How Necrobarista Looks to Anime to Evolve the Visual Novel

How Necrobarista Looks to Anime to Evolve the Visual Novel

We talked to the designers and artists behind the most artistically innovative visual novel on the horizon.

You might have seen a bit of Necrobarista by now, or at least heard its memorable name. It's a game that dominated headlines when a mere teaser trailer dropped at the start of the year, despite emerging from the depths of relative unknowns in the industry. What made it stand out was its undeniable flair for style: just as Guilty Gear Xrd redefined how 2D animation looks in 3D, the four-person team of Route 59 are hoping to do the same for visual novels, and beyond.

Necrobarista is a visual novel in development for the Nintendo Switch, PC, and Mac. Looking at it casually, its heritage is not obvious. That's because it's in full-3D, which is uncommon for the genre. Typically, visual novels are driven by intricate storytelling with words alone (and maybe flashy, stagnant art alongside it); essentially acting as interactive books to get lost in. Necrobarista instead looks to animation for inspiration, and watching it in motion, feels like true animation too.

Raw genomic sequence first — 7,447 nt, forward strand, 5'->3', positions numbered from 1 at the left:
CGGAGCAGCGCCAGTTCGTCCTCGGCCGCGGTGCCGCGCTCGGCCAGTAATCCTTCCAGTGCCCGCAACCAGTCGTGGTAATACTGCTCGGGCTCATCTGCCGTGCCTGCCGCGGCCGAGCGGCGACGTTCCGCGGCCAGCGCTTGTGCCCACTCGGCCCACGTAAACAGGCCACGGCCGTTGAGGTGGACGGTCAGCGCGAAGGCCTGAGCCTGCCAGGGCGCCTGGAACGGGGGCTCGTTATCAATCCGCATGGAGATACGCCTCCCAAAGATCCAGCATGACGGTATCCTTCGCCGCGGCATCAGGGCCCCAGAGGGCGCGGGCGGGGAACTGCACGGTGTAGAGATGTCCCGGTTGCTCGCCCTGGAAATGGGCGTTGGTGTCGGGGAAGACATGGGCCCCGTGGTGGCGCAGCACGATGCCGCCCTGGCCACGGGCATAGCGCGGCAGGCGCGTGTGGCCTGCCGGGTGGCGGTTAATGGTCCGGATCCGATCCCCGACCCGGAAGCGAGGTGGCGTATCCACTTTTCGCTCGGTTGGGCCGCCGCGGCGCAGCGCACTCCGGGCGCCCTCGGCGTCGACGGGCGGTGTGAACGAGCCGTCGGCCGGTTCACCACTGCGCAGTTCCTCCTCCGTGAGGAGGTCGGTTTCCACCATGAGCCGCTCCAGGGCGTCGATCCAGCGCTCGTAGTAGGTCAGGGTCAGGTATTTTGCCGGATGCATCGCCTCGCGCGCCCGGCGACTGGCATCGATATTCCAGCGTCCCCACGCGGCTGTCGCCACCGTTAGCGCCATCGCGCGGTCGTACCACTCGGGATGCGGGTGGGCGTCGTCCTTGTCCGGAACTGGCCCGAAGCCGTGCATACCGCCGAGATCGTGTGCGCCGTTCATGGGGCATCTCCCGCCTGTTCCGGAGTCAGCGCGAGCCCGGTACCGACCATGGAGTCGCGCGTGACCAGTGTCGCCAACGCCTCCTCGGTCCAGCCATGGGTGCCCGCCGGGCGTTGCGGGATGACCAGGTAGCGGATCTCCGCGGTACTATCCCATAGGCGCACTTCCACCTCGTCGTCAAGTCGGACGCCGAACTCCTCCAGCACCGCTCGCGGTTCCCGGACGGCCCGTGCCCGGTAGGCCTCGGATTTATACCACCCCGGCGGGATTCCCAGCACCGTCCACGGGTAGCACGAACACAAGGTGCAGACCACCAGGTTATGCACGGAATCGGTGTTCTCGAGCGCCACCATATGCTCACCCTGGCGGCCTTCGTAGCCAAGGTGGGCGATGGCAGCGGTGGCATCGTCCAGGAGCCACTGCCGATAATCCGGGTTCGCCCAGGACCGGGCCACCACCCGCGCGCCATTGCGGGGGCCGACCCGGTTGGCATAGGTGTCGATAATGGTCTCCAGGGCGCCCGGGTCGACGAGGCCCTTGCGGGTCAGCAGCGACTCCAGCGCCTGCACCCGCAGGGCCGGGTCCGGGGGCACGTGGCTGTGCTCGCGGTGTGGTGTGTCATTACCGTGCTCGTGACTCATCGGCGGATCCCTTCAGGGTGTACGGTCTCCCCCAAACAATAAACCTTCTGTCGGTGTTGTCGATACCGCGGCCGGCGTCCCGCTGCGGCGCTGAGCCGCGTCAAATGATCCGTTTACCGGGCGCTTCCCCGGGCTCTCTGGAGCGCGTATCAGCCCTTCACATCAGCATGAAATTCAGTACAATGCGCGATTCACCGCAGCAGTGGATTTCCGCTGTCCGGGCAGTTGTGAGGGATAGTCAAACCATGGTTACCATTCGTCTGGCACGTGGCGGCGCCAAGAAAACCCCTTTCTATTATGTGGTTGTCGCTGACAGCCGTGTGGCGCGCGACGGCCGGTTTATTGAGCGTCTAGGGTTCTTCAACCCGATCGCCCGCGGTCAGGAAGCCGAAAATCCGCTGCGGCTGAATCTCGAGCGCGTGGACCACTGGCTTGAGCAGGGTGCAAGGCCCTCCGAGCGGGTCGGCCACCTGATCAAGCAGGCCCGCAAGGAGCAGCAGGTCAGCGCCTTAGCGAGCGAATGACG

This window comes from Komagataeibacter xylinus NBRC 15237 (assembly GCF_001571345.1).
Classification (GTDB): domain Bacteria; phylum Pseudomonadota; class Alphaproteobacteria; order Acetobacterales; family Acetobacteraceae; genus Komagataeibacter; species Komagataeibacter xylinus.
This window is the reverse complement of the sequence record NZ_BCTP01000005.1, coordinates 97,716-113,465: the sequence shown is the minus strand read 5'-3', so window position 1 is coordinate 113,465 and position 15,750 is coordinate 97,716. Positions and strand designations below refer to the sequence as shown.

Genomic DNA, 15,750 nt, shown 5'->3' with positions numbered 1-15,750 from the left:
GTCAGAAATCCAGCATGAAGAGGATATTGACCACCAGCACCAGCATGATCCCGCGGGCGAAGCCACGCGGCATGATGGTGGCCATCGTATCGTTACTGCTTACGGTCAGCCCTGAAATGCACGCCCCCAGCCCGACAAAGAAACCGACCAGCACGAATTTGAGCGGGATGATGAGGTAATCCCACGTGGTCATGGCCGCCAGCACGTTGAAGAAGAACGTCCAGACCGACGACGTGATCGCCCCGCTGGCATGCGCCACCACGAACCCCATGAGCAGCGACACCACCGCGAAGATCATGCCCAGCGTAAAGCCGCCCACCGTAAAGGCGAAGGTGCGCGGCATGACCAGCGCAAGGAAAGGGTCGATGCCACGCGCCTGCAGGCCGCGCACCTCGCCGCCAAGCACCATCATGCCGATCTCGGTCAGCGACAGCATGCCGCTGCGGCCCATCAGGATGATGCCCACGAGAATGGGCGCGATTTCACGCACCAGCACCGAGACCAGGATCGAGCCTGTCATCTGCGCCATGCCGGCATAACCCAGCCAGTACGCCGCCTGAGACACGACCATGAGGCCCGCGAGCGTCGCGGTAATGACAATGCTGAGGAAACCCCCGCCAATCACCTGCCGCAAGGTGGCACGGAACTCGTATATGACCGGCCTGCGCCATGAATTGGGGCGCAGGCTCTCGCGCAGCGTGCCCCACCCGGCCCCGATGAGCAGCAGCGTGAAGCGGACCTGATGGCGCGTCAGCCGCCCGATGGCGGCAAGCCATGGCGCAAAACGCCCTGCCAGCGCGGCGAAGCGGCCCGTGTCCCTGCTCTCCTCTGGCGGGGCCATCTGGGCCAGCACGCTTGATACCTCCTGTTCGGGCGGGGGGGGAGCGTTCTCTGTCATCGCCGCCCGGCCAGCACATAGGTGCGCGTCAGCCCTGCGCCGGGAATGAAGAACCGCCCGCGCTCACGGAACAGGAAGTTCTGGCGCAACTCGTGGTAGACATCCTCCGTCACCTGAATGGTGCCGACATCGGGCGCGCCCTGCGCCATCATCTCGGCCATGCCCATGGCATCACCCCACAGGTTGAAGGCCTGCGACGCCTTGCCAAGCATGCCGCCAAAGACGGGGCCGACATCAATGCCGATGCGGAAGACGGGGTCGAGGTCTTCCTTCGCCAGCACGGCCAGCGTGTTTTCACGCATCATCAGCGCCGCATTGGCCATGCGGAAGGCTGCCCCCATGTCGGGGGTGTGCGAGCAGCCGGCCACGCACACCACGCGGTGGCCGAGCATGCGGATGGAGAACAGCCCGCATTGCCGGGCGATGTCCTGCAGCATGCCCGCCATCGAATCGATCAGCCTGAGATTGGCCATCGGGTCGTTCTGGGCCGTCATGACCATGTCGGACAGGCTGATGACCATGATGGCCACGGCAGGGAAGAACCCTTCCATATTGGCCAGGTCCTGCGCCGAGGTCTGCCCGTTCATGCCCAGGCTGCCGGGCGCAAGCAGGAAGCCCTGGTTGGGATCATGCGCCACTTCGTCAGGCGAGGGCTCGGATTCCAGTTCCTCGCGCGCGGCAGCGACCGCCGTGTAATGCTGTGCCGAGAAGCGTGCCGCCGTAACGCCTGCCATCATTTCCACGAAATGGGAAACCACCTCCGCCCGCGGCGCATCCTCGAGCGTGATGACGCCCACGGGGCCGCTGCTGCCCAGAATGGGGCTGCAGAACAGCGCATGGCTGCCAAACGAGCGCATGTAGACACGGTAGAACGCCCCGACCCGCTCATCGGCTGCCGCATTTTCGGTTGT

"[A big part of what drives us is] pushing not so much visual novels forward, but anime art in games," said Kevin Chen, lead designer and art director on Necrobarista. Chen's known most of the team behind the game for years. He's known character designer and animator Ngoc Vu for around five years, 3D artist Joe Liu since high school, and writer Justin Kuiper just happened to work out as an employee back in 2015. Together, the group is the backbone behind Necrobarista.

The idea for the game spurred from Chen, Vu, and Liu's time studying in school, where they took a Unity class together. Eventually, the three of them clicked and they decided to pursue a professional project as a team. (Kuiper was hired later, after development had already started.) Coupled by a love for Japanese animation and manga, it was nearly destined to be.